Open this publication in new window or tab >>Fast simulation of reconstructed phylogenies under global time-dependent birth-death processes
2013 (English)In: Bioinformatics, ISSN 1367-4803, E-ISSN 1367-4811, Vol. 29, no 11, 1367-1374 p.Article in journal (Refereed) Published
Abstract [en]

Motivation: Diversification rates and patterns may be inferred from reconstructed phylogenies. Both the time-dependent and the diversity-dependent birthdeath process can produce the same observed patterns of diversity over time. To develop and test new models describing the macro-evolutionary process of diversification, generic and fast algorithms to simulate under these models are necessary. Simulations are not only important for testing and developing models but play an influential role in the assessment of model fit.

Results: In the present article, I consider as the model a global time-dependent birthdeath process where each species has the same rates but rates may vary over time. For this model, I derive the likelihood of the speciation times from a reconstructed phylogenetic tree and show that each speciation event is independent and identically distributed. This fact can be used to simulate efficiently reconstructed phylogenetic trees when conditioning on the number of species, the time of the process or both. I show the usability of the simulation by approximating the posterior predictive distribution of a birthdeath process with decreasing diversification rates applied on a published bird phylogeny (family Cettiidae).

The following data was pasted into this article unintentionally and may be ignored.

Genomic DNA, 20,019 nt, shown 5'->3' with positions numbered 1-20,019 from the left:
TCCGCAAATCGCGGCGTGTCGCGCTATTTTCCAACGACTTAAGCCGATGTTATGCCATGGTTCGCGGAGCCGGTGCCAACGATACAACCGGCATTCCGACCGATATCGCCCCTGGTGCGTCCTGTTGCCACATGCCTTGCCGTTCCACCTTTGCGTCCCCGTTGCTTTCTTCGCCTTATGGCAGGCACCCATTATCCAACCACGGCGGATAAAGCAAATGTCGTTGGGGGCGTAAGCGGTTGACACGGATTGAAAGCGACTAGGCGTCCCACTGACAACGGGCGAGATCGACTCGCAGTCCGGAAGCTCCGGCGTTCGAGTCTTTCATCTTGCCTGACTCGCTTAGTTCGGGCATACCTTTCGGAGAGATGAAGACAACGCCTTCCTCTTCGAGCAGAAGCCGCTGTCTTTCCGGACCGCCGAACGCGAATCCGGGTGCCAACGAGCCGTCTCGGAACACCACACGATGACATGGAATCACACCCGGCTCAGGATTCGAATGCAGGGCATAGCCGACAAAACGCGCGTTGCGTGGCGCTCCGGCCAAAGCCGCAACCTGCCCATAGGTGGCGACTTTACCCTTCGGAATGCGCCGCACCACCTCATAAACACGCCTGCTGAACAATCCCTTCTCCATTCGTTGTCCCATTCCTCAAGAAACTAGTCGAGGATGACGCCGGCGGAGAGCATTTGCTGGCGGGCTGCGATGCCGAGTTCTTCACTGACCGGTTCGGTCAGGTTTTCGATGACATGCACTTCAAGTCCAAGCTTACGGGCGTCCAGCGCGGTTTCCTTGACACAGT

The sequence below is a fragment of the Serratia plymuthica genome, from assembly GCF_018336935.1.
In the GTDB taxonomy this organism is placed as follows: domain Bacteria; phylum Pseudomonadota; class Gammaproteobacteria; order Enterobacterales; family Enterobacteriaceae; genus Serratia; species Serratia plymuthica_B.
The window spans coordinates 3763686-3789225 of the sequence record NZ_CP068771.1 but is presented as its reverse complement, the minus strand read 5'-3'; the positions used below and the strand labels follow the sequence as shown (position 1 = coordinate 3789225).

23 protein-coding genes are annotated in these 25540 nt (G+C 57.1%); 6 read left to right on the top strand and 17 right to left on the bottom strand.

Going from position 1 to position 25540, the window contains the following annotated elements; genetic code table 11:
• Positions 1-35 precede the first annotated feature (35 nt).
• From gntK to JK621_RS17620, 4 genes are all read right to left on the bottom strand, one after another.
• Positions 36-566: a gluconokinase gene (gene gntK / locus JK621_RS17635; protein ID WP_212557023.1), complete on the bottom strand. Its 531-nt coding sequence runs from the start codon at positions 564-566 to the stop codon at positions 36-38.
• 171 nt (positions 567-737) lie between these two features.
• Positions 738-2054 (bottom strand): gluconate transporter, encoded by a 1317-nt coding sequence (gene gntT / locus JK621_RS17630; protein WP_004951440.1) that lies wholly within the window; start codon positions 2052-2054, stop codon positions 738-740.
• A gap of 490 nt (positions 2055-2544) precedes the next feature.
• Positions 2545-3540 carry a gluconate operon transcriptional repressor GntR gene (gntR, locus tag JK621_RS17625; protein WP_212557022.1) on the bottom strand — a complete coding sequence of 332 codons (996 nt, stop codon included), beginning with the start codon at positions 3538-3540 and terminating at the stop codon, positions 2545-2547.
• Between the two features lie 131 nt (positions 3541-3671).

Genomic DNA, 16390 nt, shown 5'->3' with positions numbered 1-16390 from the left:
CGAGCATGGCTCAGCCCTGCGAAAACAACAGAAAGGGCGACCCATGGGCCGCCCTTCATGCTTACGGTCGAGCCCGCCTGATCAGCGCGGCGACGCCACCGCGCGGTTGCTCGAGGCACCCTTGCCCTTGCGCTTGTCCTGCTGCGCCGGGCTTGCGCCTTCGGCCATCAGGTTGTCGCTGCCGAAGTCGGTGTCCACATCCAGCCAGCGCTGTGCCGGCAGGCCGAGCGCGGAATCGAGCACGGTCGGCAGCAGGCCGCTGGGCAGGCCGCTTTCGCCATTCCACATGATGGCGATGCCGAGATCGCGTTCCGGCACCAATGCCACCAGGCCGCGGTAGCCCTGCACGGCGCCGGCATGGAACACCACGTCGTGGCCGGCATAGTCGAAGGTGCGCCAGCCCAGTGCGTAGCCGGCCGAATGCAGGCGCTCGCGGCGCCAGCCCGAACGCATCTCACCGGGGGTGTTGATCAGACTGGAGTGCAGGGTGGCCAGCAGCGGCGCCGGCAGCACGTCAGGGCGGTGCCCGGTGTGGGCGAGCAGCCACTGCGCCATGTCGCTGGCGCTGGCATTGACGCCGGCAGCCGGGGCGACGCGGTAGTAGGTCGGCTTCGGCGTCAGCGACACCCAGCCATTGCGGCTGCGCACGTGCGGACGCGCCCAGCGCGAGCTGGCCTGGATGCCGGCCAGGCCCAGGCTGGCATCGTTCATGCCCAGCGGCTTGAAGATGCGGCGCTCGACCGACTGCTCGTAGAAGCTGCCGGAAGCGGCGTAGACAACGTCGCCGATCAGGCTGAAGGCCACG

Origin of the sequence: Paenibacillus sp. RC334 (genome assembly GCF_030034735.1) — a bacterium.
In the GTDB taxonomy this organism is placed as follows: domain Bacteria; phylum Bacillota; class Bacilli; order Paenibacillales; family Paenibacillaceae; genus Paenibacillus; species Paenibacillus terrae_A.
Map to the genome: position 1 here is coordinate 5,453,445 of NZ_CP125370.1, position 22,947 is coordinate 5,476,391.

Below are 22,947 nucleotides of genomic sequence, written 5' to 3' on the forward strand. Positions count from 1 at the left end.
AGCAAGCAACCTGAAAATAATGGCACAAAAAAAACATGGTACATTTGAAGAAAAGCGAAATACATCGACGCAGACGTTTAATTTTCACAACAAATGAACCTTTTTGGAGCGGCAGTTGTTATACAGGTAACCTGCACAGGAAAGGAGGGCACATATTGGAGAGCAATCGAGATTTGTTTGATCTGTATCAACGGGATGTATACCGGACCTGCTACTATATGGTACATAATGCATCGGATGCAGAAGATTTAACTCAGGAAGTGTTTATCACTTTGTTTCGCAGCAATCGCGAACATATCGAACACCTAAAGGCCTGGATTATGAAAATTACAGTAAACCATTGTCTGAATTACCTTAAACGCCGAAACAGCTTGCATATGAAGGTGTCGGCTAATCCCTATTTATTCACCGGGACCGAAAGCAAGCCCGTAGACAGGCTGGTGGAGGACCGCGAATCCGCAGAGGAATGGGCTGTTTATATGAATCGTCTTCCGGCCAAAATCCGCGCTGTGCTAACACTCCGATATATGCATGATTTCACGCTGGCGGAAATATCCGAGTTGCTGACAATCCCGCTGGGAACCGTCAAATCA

Availability: The methods described in this manuscript are implemented in the R package TESS, available from the repository CRAN (http://cran.r-project.org/web/packages/TESS/).

Keyword
Simulations, Birth-Death Process, Phylogenetics
National Category
Biochemistry and Molecular Biology Medical Biotechnology (with a focus on Cell Biology (including Stem Cell Biology), Molecular Biology, Microbiology, Biochemistry or Biopharmacy) Bioinformatics (Computational Biology)
Research subject
Mathematical Statistics
Identifiers
urn:nbn:se:su:diva-91828 (URN)10.1093/bioinformatics/btt153 (DOI)000319428600002 ()
Available from: 2013-07-08 Created: 2013-07-04 Last updated: 2017-12-06Bibliographically approved
4. Likelihood Inference of Non-Constant Diversification Rates with Incomplete Taxon Sampling
Open this publication in new window or tab >>Likelihood Inference of Non-Constant Diversification Rates with Incomplete Taxon Sampling